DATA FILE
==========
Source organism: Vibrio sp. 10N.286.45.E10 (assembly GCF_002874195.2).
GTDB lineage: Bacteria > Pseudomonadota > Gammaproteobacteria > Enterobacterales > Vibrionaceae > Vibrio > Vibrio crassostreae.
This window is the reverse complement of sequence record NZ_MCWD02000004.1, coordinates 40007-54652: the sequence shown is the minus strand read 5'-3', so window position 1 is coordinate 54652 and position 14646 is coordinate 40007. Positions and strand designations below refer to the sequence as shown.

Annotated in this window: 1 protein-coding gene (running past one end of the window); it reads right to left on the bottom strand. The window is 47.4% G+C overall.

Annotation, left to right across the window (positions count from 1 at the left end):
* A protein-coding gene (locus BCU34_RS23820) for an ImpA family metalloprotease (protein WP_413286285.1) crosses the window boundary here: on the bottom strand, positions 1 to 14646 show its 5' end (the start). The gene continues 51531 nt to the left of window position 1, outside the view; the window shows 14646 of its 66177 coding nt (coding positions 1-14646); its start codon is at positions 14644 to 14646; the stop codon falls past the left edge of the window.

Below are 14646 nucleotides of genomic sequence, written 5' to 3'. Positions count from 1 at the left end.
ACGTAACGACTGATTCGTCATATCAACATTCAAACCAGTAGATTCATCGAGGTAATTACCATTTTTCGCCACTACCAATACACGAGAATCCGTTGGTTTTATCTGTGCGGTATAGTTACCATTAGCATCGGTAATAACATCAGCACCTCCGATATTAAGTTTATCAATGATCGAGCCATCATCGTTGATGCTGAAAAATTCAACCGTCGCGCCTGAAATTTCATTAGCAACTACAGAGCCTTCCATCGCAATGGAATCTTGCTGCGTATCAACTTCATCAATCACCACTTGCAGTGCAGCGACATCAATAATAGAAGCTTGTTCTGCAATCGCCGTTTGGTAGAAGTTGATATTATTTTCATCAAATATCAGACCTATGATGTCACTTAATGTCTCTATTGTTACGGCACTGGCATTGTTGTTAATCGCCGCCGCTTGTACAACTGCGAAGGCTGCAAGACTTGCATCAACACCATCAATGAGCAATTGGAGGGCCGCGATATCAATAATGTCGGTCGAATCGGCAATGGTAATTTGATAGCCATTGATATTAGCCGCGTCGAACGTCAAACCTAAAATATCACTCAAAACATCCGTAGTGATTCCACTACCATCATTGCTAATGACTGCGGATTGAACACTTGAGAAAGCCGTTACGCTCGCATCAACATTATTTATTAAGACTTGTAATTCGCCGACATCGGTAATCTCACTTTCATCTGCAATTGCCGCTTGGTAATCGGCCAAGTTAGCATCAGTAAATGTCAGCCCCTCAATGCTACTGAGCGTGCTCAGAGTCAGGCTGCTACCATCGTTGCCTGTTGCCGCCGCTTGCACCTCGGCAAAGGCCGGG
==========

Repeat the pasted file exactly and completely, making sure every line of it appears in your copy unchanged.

Source organism: Vibrio sp. 10N.286.45.E10 (assembly GCF_002874195.2).
GTDB lineage: Bacteria > Pseudomonadota > Gammaproteobacteria > Enterobacterales > Vibrionaceae > Vibrio > Vibrio crassostreae.
This window is the reverse complement of sequence record NZ_MCWD02000004.1, coordinates 40007-54652: the sequence shown is the minus strand read 5'-3', so window position 1 is coordinate 54652 and position 14646 is coordinate 40007. Positions and strand designations below refer to the sequence as shown.

Annotated in this window: 1 protein-coding gene (running past one end of the window); it reads right to left on the bottom strand. The window is 47.4% G+C overall.

Annotation, left to right across the window (positions count from 1 at the left end):
* A protein-coding gene (locus BCU34_RS23820) for an ImpA family metalloprotease (protein WP_413286285.1) crosses the window boundary here: on the bottom strand, positions 1 to 14646 show its 5' end (the start). The gene continues 51531 nt to the left of window position 1, outside the view; the window shows 14646 of its 66177 coding nt (coding positions 1-14646); its start codon is at positions 14644 to 14646; the stop codon falls past the left edge of the window.

Below are 14646 nucleotides of genomic sequence, written 5' to 3'. Positions count from 1 at the left end.
ACGTAACGACTGATTCGTCATATCAACATTCAAACCAGTAGATTCATCGAGGTAATTACCATTTTTCGCCACTACCAATACACGAGAATCCGTTGGTTTTATCTGTGCGGTATAGTTACCATTAGCATCGGTAATAACATCAGCACCTCCGATATTAAGTTTATCAATGATCGAGCCATCATCGTTGATGCTGAAAAATTCAACCGTCGCGCCTGAAATTTCATTAGCAACTACAGAGCCTTCCATCGCAATGGAATCTTGCTGCGTATCAACTTCATCAATCACCACTTGCAGTGCAGCGACATCAATAATAGAAGCTTGTTCTGCAATCGCCGTTTGGTAGAAGTTGATATTATTTTCATCAAATATCAGACCTATGATGTCACTTAATGTCTCTATTGTTACGGCACTGGCATTGTTGTTAATCGCCGCCGCTTGTACAACTGCGAAGGCTGCAAGACTTGCATCAACACCATCAATGAGCAATTGGAGGGCCGCGATATCAATAATGTCGGTCGAATCGGCAATGGTAATTTGATAGCCATTGATATTAGCCGCGTCGAACGTCAAACCTAAAATATCACTCAAAACATCCGTAGTGATTCCACTACCATCATTGCTAATGACTGCGGATTGAACACTTGAGAAAGCCGTTACGCTCGCATCAACATTATTTATTAAGACTTGTAATTCGCCGACATCGGTAATCTCACTTTCATCTGCAATTGCCGCTTGGTAATCGGCCAAGTTAGCATCAGTAAATGTCAGCCCCTCAATGCTACTGAGCGTGCTCAGAGTCAGGCTGCTACCATCGTTGCCTGTTGCCGCCGCTTGCACCTCGGCAAAGGCCGGG